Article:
Atrial natriuretic factor (ANF) antagonizes vasoconstriction induced by numerous smooth muscle agonists and also lowers blood pressure in intact animals. ANF has particularly marked relaxant effects on angiotensin II-contracted vessels in vitro. Sensitivity to the blood pressure-lowering effect of ANF in vivo appears to be enhanced in renin-dependent models of renovascular hypertension compared with other experimental hypertensive models. The depressor action of low, possibly physiological doses of ANF in two-kidney, one-clip Goldblatt rats is due to a decrease in total peripheral resistance. On the other hand, high doses of ANF and lower cardiac output, particularly in volume-expanded models such as deoxycorticosterone-salt hypertension. ANF markedly inhibits renin secretion in intact animals, probably via increase glomerular filtration rate and load of sodium chloride to the macula densa. This effect is masked when renal perfusion is impaired (e.g., via unilateral renal artery constriction), in which case ANF may stimulate renin secretion slightly. ANF also reduces plasma aldosterone in vivo and inhibits basal and agonist-induced aldosterone release from isolated adrenal cortical cells. This effect appears to be especially marked for angiotensin-induced aldosterone production in vivo and in vitro. These findings indicate that ANF has potentially important interactions with the renin-angiotensin-aldosterone system and suggest a role for ANF in the homeostatic control of blood pressure as well as of extracellular fluid volume.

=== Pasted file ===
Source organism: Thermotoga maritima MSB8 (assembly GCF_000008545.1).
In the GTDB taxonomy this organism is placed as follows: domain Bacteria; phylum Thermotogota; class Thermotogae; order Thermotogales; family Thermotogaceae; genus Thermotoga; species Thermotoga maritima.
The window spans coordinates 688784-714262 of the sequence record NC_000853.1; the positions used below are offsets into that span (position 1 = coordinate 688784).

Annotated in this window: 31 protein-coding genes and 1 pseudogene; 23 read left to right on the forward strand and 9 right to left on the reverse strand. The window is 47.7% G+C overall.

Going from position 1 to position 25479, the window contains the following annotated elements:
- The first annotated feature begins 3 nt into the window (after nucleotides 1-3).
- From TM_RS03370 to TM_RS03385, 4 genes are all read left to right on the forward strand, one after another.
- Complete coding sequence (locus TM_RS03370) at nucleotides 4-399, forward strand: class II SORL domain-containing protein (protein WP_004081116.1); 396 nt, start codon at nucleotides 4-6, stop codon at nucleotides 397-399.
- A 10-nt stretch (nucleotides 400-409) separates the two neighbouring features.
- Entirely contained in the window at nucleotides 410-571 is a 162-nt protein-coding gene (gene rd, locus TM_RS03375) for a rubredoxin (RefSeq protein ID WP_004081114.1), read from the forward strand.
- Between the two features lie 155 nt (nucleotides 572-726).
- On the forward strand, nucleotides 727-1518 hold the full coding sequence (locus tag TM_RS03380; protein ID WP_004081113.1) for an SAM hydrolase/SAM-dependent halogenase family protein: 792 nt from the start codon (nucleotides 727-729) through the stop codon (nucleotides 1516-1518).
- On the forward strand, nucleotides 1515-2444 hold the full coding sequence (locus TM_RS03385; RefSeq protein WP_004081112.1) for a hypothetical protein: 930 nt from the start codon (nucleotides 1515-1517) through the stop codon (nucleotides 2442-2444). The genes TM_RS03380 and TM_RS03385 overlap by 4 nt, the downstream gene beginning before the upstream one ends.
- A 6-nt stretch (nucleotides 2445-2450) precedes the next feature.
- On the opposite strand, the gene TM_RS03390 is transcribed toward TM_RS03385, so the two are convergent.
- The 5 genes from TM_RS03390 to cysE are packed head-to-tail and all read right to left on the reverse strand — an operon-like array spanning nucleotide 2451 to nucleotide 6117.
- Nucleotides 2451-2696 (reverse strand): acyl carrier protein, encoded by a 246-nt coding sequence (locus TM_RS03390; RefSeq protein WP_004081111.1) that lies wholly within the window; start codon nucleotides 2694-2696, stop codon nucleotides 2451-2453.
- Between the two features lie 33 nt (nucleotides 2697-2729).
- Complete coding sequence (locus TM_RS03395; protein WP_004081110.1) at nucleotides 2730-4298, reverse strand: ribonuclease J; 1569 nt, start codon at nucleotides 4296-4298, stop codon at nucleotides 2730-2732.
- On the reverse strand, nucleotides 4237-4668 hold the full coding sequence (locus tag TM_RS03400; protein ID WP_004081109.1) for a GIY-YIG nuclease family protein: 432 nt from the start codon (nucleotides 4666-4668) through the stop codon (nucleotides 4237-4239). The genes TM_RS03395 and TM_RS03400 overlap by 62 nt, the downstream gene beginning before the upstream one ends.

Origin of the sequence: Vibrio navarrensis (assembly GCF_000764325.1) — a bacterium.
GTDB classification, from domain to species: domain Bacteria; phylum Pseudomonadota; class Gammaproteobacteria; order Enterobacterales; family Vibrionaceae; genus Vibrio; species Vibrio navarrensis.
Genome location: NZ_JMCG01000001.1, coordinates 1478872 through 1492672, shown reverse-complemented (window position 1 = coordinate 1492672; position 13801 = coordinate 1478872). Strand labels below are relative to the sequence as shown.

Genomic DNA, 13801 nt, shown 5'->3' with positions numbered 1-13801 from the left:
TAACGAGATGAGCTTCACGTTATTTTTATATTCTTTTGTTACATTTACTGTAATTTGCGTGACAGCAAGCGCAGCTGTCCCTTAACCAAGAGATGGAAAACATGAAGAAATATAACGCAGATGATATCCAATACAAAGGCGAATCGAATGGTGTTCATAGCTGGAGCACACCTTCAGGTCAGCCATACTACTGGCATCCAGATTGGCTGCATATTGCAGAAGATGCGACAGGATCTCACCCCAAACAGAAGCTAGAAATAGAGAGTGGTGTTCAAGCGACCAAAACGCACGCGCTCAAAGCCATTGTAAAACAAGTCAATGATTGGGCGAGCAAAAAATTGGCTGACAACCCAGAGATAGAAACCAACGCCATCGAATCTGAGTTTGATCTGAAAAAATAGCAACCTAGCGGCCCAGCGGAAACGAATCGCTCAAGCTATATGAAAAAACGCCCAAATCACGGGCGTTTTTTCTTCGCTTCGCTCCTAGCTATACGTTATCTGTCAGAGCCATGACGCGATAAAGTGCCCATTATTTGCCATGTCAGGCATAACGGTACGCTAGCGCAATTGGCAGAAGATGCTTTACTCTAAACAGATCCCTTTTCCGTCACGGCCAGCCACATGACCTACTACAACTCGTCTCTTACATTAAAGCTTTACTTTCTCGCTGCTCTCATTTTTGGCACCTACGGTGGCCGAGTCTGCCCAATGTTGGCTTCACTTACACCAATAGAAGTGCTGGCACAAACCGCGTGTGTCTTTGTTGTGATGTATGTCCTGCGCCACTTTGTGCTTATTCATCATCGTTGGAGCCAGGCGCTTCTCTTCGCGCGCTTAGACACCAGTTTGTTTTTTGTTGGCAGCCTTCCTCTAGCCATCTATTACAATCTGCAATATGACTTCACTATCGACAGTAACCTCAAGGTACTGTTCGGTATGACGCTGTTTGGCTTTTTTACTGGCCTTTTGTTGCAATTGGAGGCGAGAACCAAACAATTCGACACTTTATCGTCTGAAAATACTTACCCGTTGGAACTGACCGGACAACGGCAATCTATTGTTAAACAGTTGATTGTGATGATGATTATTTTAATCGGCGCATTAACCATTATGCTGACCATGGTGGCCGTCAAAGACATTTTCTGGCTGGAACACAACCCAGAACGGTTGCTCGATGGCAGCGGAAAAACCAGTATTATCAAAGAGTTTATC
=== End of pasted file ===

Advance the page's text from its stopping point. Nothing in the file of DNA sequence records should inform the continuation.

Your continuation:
|Number of pages||7|
|Publication status||Published - 1986|
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